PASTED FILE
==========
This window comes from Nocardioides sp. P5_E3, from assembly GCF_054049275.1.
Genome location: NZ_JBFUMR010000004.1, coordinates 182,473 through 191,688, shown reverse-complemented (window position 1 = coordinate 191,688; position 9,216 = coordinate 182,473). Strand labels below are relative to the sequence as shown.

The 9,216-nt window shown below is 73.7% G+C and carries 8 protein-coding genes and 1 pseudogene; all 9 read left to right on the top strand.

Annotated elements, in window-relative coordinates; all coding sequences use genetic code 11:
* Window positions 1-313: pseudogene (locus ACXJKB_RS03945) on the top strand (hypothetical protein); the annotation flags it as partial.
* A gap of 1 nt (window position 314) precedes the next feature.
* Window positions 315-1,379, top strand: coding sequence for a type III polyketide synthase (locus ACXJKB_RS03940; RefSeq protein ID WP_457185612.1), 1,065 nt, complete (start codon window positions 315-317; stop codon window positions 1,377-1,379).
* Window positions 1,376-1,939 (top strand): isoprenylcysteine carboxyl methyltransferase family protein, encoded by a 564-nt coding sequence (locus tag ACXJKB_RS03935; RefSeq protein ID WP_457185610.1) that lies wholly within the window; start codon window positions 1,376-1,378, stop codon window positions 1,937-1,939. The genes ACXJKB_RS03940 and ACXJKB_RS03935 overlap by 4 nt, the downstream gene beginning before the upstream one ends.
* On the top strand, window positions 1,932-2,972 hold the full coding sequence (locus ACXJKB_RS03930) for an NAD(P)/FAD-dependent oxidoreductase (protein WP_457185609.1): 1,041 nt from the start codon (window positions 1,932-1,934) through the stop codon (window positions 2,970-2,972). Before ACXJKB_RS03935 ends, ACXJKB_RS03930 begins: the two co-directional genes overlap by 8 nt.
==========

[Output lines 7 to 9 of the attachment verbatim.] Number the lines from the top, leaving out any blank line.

* Window positions 315-1,379, top strand: coding sequence for a type III polyketide synthase (locus ACXJKB_RS03940; RefSeq protein ID WP_457185612.1), 1,065 nt, complete (start codon window positions 315-317; stop codon window positions 1,377-1,379).
* Window positions 1,376-1,939 (top strand): isoprenylcysteine carboxyl methyltransferase family protein, encoded by a 564-nt coding sequence (locus tag ACXJKB_RS03935; RefSeq protein ID WP_457185610.1) that lies wholly within the window; start codon window positions 1,376-1,378, stop codon window positions 1,937-1,939. The genes ACXJKB_RS03940 and ACXJKB_RS03935 overlap by 4 nt, the downstream gene beginning before the upstream one ends.
* On the top strand, window positions 1,932-2,972 hold the full coding sequence (locus ACXJKB_RS03930) for an NAD(P)/FAD-dependent oxidoreductase (protein WP_457185609.1): 1,041 nt from the start codon (window positions 1,932-1,934) through the stop codon (window positions 2,970-2,972). Before ACXJKB_RS03935 ends, ACXJKB_RS03930 begins: the two co-directional genes overlap by 8 nt.